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Methamphetamine enhances caveolar transport of therapeutic agents across the rodent blood-brain barrier

Chang, J-H; Greene, C; Frudd, K; Araujo dos Santos, L; Futter, C; Nichols, BJ; Campbell, M; (2022) Methamphetamine enhances caveolar transport of therapeutic agents across the rodent blood-brain barrier. Cell Reports Medicine , 3 (1) , Article 100497. 10.1016/j.xcrm.2021.100497. Green open access

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Abstract

Summary The blood-brain barrier (BBB) restricts clinically relevant accumulation of many therapeutics in the CNS. Low-dose methamphetamine (METH) induces fluid-phase transcytosis across BBB endothelial cells in vitro and could be used to enhance CNS drug delivery. Here, we show that low-dose METH induces significant BBB leakage in rodents ex vivo and in vivo. Notably, METH leaves tight junctions intact and induces transient leakage via caveolar transport, which is suppressed at 4°C and in caveolin-1 (CAV1) knockout mice. METH enhances brain penetration of both small therapeutic molecules, such as doxorubicin (DOX), and large proteins. Lastly, METH improves the therapeutic efficacy of DOX in a mouse model of glioblastoma, as measured by a 25% increase in median survival time and a significant reduction in satellite lesions. Collectively, our data indicate that caveolar transport at the adult BBB is agonist inducible and that METH can enhance drug delivery to the CNS.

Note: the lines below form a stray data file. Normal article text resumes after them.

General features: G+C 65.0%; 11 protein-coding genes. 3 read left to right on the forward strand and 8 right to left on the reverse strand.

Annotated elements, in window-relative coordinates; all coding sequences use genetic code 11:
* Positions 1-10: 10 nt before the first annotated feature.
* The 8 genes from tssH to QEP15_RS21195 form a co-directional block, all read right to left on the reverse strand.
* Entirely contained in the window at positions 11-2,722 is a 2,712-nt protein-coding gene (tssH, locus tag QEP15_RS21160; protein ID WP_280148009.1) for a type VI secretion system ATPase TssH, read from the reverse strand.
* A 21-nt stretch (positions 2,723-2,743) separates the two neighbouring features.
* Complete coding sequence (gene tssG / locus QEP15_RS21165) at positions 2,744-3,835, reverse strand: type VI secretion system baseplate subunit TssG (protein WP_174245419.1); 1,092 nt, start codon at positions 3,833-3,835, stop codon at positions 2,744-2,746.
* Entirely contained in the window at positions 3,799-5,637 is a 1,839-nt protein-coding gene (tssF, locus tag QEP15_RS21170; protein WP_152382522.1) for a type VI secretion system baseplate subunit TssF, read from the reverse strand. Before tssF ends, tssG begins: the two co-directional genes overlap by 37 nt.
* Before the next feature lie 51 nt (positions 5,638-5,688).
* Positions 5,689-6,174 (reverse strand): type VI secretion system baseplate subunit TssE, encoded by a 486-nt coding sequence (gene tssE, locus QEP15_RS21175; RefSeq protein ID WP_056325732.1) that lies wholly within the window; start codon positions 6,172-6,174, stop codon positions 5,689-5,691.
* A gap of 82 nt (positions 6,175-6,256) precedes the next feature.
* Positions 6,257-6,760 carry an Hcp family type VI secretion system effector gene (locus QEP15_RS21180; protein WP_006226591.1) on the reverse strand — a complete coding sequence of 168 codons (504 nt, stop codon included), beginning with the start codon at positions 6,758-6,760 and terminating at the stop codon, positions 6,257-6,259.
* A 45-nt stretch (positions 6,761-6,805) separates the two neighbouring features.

Type: Article
Title: Methamphetamine enhances caveolar transport of therapeutic agents across the rodent blood-brain barrier
Open access status: An open access version is available from UCL Discovery
DOI: 10.1016/j.xcrm.2021.100497
Publisher version: https://doi.org/10.1016/j.xcrm.2021.100497
Language: English
Additional information: This work is licensed under a Creative Commons Attribution 4.0 International License. The images or other third-party material in this article are included in the Creative Commons license, unless indicated otherwise in the credit line; if the material is not included under the Creative Commons license, users will need to obtain permission from the license holder to reproduce the material. To view a copy of this license, visit http://creativecommons.org/licenses/by/4.0/
UCL classification: UCL
UCL > Provost and Vice Provost Offices > School of Life and Medical Sciences
UCL > Provost and Vice Provost Offices > School of Life and Medical Sciences > Faculty of Brain Sciences
UCL > Provost and Vice Provost Offices > School of Life and Medical Sciences > Faculty of Brain Sciences > Institute of Ophthalmology
URI: https://discovery.ucl.ac.uk/id/eprint/10142221
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